Now we block YouTube completely because the filter didn’t block certain videos and one of ours recently did a YouTube search and found very nasty stuff. And our computer is in a central location.

    Evidently we also have to block their cell phones from receiving image files because that’s another way the porn is spread. 🙁

  6. Jackie Parkes says:

    It’s a difficult one..

  7. Jennifer F. says:

    I also have a love/hate relationship with technology.

    One thing that is just so scary is to think of how when I was in elementary school we’d sometimes sneak over to the unabridged dictionary in the library and look up some of the words we heard the older kids using on the bus. Can you just IMAGINE if you typed some of that stuff into Google?!

    Great tips on keeping the computer in a central place.

  8. Bridgit Vinson Dresser says:

    Mine Googled “Naked Brothers Banded” that was on the Disney Channel- you can’t image what came up. Did not help that he forget the word “Band”!!!

  9. Rachel, is “that store” really sponsoring your post?

  10. jerseygirlmama says:

    My kids (at ages 2 and 1) are way too young for the internet and cell phones and call me what you want I will never buy them cellphones and the only computer time when Mom or Dad is present. I can’t say I rely on a filter because of two incidents from my teenage baby sitting days. Both of these families had the best and newest filters available on their computers. One had a son who was 9 and studying his “heritage” as a southerner and was allowed to use the search engine because of the filter. While doing this homework he asked me what a “n” word was (yes that derogatory term used by hate groups for a minority group). When I asked him where he heard that, he showed me the webpage he located about southern “heritage”: it was a white supremacist site. I turned the computer off and had the unfortunate job of letting his parents know so they could address what he had seen.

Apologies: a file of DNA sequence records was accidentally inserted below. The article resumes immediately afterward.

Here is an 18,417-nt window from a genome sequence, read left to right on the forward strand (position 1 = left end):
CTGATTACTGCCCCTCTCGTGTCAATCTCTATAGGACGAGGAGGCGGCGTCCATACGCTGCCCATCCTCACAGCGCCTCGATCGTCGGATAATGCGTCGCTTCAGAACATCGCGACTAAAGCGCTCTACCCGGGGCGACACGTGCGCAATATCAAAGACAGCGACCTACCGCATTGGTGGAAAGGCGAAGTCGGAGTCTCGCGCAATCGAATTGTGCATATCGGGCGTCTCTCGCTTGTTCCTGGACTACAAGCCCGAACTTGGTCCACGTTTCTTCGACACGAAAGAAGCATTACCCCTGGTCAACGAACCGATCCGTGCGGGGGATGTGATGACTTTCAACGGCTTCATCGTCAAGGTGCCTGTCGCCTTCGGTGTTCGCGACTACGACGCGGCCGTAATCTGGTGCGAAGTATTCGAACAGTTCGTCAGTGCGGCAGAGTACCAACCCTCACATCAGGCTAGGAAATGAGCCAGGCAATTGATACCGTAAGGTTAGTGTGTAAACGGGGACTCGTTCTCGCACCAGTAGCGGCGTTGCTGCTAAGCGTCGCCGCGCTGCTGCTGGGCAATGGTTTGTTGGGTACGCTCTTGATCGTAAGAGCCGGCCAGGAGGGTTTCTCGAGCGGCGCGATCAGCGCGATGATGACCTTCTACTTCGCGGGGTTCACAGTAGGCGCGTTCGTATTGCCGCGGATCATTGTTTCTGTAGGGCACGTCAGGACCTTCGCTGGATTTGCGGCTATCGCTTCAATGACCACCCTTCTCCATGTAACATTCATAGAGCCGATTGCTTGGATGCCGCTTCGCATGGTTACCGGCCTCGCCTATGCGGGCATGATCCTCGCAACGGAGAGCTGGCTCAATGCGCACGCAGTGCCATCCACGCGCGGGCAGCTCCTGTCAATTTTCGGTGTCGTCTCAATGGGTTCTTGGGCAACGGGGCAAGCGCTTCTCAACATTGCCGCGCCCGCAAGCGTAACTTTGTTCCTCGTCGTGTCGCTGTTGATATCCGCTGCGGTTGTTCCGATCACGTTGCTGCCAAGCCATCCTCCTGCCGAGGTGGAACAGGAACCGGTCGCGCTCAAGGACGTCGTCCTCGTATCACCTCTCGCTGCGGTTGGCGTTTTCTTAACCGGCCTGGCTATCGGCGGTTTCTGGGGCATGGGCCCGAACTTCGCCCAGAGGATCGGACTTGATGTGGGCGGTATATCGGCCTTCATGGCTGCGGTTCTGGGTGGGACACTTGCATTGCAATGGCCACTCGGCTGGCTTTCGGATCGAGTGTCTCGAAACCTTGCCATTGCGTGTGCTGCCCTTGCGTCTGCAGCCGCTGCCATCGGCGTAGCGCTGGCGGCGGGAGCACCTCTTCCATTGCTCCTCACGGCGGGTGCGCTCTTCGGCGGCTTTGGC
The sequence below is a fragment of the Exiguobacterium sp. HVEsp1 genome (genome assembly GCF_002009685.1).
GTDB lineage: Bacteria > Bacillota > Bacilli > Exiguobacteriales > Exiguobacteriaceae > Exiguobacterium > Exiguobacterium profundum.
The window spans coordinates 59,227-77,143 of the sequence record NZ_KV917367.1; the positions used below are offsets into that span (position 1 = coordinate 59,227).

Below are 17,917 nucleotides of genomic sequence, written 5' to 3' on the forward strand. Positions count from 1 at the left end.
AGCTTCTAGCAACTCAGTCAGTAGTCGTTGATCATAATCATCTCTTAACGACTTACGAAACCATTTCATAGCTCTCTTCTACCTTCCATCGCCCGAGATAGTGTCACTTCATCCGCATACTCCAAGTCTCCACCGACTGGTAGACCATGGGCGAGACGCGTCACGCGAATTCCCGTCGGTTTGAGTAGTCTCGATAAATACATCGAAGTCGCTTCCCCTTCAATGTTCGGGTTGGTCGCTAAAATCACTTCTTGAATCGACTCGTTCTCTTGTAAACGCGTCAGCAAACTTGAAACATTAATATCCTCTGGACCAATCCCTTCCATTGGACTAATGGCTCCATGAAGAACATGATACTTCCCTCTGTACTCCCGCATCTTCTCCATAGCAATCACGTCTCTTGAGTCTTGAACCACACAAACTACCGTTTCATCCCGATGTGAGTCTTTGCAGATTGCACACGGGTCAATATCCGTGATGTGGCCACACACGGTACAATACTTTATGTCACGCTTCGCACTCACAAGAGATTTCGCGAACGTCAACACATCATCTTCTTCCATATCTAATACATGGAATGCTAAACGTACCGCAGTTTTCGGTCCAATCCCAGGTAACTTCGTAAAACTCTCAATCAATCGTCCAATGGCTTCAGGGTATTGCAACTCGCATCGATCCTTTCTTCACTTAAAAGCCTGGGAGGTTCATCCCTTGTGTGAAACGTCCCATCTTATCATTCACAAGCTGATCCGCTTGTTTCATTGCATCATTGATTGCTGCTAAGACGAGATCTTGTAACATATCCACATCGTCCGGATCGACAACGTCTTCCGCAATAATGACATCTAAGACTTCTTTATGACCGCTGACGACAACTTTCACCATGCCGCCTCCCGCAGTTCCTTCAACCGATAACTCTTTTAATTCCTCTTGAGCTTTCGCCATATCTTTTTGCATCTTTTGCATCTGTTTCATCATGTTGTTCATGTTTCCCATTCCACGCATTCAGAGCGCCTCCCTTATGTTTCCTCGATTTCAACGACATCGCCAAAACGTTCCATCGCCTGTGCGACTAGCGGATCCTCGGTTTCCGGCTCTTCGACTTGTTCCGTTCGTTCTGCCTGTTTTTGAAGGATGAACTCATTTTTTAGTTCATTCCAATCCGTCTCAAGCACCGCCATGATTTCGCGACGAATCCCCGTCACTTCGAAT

The other incident still horrifies me to this day. This little girl went to a “safe site” for Christian children that her parents had pre-approved and clicked a link only to find a terrible anti-Catholic site. She was in tears about herself, her family, me and others in our parish burning in the eternal fires of damnation. The name of the link this little girl clicked on was called “Jesus Loves Me”.

    Don’t get me wrong filters have a purpose but they certainly can never be a substitute for Mom and Dad’s close and watchful eye. You are your child’s only advocate and true defense on the internet.

  11. Michelle, yes they are. It’s through my advertising gig.

  12. Anonymous says:

    rachel, your blog is getting a little too commercial for me. what gives? Are all of your posts now going to be geared toward your sponsors? technology+ Best buy. Cookies + vanilla wafers?

  13. Give me a break, anonymous. This is the first post I’ve ever done like this!

  14. We had the internet in the house by the time I was in middle school, and absolutely, keeping your computer in a public space of the house is a good tactic. We had a large living/dining room and the computer was at one end behind the kitchen table. Knowing that mom and dad were generally in the same room, and being able to hear them talking (sometimes to me) kept me aware of how I should behave and prevented a lot of wandering. The real danger of the internet is that we forget not only that other people are human beings and act cruel toward them, but we also forget that we are people who strive to live a certain way. This is especially important to consider as the internet is getting increasingly tied to real life, and one’s personality online is much more easily linked to one’s real identity (and expected to be). Great post!

  15. Great post Rachel!

    And I personally am THRILLED to see a little link at the bottom of the page. I think it’s wonderful when great writers like you have an opportunity to be compensated for their work online.

    Keep it up!

  16. Hey, I can SO relate to this. My oldest son was looking up something for social studies (something about the Caribbean Sea) and was trying to find a place called “Devil’s Mouth”…. you can imagine the horror-laden images that came up (he was doing a Google image search). ugh!
    That’s the kind of stuff a kid can’t UN-see.
    On the other hand, a friend just had her cable cut off. She LOVES it (she has three boys). I nearly have my dear husband talked into it. muah ha ha ha

  17. Another point for filters (no offense to Rachel!)- I can’t see any of the ads you guys are talking about!! It blocks a lot of them.